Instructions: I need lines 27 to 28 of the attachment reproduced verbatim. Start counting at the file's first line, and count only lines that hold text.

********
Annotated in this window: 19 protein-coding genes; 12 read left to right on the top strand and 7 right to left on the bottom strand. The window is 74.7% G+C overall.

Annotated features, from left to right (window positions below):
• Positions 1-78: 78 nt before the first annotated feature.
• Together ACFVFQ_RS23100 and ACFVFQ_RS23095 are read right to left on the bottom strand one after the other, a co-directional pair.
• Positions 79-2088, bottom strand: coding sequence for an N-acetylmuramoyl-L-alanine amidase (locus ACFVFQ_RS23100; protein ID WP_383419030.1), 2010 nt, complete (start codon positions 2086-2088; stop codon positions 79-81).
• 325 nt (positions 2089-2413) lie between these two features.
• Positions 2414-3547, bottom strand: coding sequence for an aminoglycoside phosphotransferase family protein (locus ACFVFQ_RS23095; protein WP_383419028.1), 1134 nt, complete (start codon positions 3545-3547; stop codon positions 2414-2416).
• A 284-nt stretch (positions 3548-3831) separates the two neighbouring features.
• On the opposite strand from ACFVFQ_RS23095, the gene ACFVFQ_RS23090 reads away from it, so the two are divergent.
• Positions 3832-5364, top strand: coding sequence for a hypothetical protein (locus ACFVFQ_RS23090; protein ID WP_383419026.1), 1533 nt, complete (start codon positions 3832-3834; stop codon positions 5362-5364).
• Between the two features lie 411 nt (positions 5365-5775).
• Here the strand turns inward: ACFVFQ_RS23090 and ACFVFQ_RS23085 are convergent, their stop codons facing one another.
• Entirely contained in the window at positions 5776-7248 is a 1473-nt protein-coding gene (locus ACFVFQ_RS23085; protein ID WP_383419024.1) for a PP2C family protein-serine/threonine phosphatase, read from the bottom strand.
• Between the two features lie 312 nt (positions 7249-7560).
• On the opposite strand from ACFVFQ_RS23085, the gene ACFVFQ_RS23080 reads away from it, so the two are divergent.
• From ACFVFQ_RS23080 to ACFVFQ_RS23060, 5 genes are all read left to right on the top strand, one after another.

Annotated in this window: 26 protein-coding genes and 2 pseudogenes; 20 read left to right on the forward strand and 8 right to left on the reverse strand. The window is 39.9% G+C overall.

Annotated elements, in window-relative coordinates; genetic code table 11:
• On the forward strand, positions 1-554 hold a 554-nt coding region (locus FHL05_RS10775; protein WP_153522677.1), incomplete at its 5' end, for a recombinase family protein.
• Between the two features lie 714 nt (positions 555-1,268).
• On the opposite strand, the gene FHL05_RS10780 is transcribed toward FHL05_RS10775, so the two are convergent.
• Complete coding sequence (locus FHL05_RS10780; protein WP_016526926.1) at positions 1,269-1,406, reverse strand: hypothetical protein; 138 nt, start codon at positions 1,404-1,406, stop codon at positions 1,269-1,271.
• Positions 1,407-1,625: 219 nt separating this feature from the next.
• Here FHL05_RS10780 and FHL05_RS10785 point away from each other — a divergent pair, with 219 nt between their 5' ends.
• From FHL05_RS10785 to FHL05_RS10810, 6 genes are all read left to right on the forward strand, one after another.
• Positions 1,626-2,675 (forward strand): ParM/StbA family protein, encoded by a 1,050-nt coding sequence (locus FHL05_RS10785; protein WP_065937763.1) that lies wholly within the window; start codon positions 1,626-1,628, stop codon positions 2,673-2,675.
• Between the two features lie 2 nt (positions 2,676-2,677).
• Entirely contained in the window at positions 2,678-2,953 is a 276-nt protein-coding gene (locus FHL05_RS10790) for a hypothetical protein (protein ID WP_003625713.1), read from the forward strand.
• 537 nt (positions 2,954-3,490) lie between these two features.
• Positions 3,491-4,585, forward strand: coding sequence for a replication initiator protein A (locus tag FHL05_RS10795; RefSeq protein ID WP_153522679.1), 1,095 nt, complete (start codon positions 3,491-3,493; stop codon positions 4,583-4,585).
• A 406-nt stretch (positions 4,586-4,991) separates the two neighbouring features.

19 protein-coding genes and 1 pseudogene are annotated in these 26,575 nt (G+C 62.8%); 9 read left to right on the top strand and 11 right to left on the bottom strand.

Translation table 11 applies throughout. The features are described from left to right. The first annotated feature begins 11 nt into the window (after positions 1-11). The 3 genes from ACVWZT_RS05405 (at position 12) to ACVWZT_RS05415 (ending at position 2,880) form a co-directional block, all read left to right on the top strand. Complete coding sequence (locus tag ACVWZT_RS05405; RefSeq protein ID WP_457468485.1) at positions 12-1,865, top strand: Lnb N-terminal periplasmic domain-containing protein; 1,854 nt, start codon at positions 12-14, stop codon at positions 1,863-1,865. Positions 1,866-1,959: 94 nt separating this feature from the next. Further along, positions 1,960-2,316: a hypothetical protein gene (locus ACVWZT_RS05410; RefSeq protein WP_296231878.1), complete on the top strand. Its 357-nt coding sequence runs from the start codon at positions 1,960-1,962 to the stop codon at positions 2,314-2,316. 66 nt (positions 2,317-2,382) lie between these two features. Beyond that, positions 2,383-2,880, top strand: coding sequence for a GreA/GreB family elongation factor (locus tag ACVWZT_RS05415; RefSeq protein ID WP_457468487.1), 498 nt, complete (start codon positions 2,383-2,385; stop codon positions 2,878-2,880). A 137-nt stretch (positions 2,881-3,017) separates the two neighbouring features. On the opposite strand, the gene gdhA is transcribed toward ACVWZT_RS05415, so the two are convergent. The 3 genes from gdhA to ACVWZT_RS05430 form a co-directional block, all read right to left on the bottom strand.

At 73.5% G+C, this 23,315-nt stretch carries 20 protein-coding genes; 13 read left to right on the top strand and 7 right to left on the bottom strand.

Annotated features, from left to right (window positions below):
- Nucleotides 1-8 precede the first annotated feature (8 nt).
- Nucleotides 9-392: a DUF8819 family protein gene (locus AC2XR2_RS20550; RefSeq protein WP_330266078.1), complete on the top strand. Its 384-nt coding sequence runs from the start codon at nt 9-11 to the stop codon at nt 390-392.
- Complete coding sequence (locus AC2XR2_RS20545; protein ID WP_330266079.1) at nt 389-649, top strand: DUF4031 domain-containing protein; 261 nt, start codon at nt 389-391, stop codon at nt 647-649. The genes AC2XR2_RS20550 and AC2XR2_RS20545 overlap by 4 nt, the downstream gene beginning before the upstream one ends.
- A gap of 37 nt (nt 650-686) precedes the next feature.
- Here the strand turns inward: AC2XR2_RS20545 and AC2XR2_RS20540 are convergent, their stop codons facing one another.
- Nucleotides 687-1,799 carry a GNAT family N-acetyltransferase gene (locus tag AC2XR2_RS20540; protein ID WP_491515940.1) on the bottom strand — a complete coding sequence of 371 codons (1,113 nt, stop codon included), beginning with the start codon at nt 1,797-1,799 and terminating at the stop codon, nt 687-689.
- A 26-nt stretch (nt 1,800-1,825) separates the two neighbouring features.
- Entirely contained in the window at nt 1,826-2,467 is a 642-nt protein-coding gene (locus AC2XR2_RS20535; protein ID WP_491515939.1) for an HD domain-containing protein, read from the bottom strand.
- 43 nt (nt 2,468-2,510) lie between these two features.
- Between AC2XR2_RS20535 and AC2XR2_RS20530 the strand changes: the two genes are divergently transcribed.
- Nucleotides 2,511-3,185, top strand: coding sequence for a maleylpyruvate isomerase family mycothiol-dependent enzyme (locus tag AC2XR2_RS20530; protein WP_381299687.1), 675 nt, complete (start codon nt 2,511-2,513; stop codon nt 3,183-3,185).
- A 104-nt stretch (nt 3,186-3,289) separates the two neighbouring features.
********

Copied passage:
• Between the two features lie 2 nt (positions 2,676-2,677).
• Entirely contained in the window at positions 2,678-2,953 is a 276-nt protein-coding gene (locus FHL05_RS10790) for a hypothetical protein (protein ID WP_003625713.1), read from the forward strand.